In some ways this resembles the Helen Humes albums Contemporary made a few years before. Both have eager voices that smile (Helen’s is a bit higher); both caress ballads and tease the blues. Teddy Edwards, a major part of the Humes discs, is on hand – in more ways than one. He was doing a club date in L.A. when Helyne stopped by to jam – “I brought her to Contemporary soon after that.” Teddy did the arrangements, leads the tough quartet behind her, and (on four cuts) joins a septet with Art Pepper, another veteran of the Humes dates. The result is warm, happy – lovely.
“Love is Here to Stay” comes with light tone and light vibrato. Pete Jolly rolls a breezy boogie, and Helyne is enjoying herself: she rolls an “R” here, and says a British “but” there. Jack Sheldon’s solo is lazy and slurry; Helyne was more energetic than this, so I’m not sure this fits. Teddy’s turn is better, with a tumbling phrase and a Webster growl. (It’s gone in a moment, so listen carefully!)
Teddy returns softly, on “I Hadn’t Anyone...”, as Helyne goes from lonely to luscious. This is the first quartet track, and does Phineas Newborn make an impression! He muses lush, lingers on the keys, builds in intensity and ends with parallel hands. Helyne returns high ( real high – we’re talking opera!) and her trill at the end will take your breath away. So be careful – you’ll want to hear the rest of it!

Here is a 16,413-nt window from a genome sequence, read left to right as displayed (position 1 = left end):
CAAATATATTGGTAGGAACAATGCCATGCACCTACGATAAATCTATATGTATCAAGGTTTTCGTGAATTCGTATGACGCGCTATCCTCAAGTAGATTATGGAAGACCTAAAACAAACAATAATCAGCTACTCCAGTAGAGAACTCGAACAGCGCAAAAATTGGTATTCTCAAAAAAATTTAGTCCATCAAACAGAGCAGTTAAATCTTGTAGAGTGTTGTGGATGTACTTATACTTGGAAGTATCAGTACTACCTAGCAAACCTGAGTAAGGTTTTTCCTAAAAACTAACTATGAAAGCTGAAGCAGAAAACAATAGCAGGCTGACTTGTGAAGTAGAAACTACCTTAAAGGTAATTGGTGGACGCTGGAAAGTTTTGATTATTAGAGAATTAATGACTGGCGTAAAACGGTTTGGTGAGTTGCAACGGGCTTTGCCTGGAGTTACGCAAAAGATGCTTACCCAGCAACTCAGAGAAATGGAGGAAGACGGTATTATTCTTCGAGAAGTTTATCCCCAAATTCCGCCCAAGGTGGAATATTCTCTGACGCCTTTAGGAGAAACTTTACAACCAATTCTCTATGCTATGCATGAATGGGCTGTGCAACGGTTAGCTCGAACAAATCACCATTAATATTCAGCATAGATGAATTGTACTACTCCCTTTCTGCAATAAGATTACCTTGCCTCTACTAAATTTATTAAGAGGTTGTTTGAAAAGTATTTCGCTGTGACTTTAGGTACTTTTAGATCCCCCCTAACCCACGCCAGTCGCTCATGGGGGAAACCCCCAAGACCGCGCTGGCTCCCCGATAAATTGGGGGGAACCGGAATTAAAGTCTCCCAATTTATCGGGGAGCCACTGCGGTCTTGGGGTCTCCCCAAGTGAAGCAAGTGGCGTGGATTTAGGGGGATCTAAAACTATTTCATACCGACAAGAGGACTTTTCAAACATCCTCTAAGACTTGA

We now go to the bad side of town. With tough drums and quiet Teddy, Helyne romps through “Daddy” with bushels of irony (you gotta hear her say “laddie”!) It’s all Teddy and the repeated “My daddy treats it so well.” This is Peggy Lee country, and Helyne is right at home. She then steps inside a ritzy club, silky smooth with sugar on top. Newborn tinkles upper-crust piano, and everything says “class”. She plays the sophisticate well; we hear a British “again”, and even “romaunce”! (Her voice also has an annoying echo, thankfully only on this track.) The same voice returns on “This Love of Mine”, but in more humble surroundings. Milt Turner brushes thick, Leroy Vinnegar has a nice fat walk, and Teddy wails the solitary blues. This is Helyne after Daddy has gone – but even in her sobbing we hear a grin, a warmth to chase all clouds.
The septet comes back on “The Man I Love”, starting slow and going uphill. With speed comes power, her voice shows grit for the first time (hear Pepper on the bridge; he gets the right speaker as Helyne takes the left.) Pepper goes high on his tiny solo and Helyne shouts up a storm on a brassy finale.
And now the blues: with a quavering voice and a chip on her shoulder, Helyne gets gutsy on “Why Don’t You Do Right?” Yes, the same song done by Jessica Rabbit in the cartoon; yes, it’s done a lot better here. Hear Newborn get lush at the end; Teddy also does good. “How Deep is the Ocean?” is done as a dirge; Jolly has the blues on the left speaker, and Frank Rosolino joins him. The happy words are sung sad, in reverse of her normal approach – nice touch.
“Besame Mucho” starts tender and gets tough – Teddy is priceless. Newborn pushes softly with warm trills; Helyne laughs as he does it. “My Silent Love” is a smoothie with Helyne going high; the septet is window-dressing, and is the least interesting of the big tracks. “This Can’t Be Love” comes in with a shock – Teddy opens with Jimmy Heath’s “C.T.A.”! It’s the fastest, and Helyne sounds great as she runs through it – it makes you wish more tunes were up-tempo. Teddy charges with authority, and at last Phineas is free – his little solo crams all the notes he’s been eager to play. And there it ends, in many ways. Pepper soon went to prison, and Helyne Stewart did not become famous. But this record remains, and it speaks for itself.
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